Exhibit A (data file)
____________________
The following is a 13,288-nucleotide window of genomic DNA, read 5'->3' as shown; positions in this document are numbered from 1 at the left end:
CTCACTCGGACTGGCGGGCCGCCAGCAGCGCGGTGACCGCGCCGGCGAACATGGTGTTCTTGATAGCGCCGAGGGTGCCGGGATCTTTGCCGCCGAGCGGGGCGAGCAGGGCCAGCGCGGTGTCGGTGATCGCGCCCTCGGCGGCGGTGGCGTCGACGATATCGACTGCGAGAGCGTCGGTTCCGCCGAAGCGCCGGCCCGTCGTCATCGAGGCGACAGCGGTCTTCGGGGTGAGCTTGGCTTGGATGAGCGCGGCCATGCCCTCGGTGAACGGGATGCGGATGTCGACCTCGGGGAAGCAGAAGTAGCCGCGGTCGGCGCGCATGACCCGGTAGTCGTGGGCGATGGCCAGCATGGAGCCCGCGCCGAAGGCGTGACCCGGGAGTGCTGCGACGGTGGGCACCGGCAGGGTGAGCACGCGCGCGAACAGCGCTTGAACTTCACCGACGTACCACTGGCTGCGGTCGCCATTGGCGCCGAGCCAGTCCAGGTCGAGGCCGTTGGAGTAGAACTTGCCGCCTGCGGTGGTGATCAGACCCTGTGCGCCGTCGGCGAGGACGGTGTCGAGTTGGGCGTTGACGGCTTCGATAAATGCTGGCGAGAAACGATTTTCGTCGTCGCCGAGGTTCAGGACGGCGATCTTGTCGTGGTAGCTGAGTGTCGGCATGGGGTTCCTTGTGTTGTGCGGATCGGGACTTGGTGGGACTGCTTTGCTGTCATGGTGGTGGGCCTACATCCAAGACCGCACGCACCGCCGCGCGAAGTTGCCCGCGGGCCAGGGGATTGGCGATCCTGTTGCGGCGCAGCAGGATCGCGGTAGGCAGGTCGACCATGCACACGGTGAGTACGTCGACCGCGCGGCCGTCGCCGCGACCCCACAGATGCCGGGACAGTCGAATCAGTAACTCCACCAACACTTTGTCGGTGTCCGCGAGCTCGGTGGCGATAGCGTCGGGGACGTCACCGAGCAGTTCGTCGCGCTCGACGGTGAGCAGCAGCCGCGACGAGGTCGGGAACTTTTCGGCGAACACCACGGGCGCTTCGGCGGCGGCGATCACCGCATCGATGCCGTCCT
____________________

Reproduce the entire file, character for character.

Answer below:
The following is a 13,288-nucleotide window of genomic DNA, read 5'->3' as shown; positions in this document are numbered from 1 at the left end:
CTCACTCGGACTGGCGGGCCGCCAGCAGCGCGGTGACCGCGCCGGCGAACATGGTGTTCTTGATAGCGCCGAGGGTGCCGGGATCTTTGCCGCCGAGCGGGGCGAGCAGGGCCAGCGCGGTGTCGGTGATCGCGCCCTCGGCGGCGGTGGCGTCGACGATATCGACTGCGAGAGCGTCGGTTCCGCCGAAGCGCCGGCCCGTCGTCATCGAGGCGACAGCGGTCTTCGGGGTGAGCTTGGCTTGGATGAGCGCGGCCATGCCCTCGGTGAACGGGATGCGGATGTCGACCTCGGGGAAGCAGAAGTAGCCGCGGTCGGCGCGCATGACCCGGTAGTCGTGGGCGATGGCCAGCATGGAGCCCGCGCCGAAGGCGTGACCCGGGAGTGCTGCGACGGTGGGCACCGGCAGGGTGAGCACGCGCGCGAACAGCGCTTGAACTTCACCGACGTACCACTGGCTGCGGTCGCCATTGGCGCCGAGCCAGTCCAGGTCGAGGCCGTTGGAGTAGAACTTGCCGCCTGCGGTGGTGATCAGACCCTGTGCGCCGTCGGCGAGGACGGTGTCGAGTTGGGCGTTGACGGCTTCGATAAATGCTGGCGAGAAACGATTTTCGTCGTCGCCGAGGTTCAGGACGGCGATCTTGTCGTGGTAGCTGAGTGTCGGCATGGGGTTCCTTGTGTTGTGCGGATCGGGACTTGGTGGGACTGCTTTGCTGTCATGGTGGTGGGCCTACATCCAAGACCGCACGCACCGCCGCGCGAAGTTGCCCGCGGGCCAGGGGATTGGCGATCCTGTTGCGGCGCAGCAGGATCGCGGTAGGCAGGTCGACCATGCACACGGTGAGTACGTCGACCGCGCGGCCGTCGCCGCGACCCCACAGATGCCGGGACAGTCGAATCAGTAACTCCACCAACACTTTGTCGGTGTCCGCGAGCTCGGTGGCGATAGCGTCGGGGACGTCACCGAGCAGTTCGTCGCGCTCGACGGTGAGCAGCAGCCGCGACGAGGTCGGGAACTTTTCGGCGAACACCACGGGCGCTTCGGCGGCGGCGATCACCGCATCGATGCCGTCCT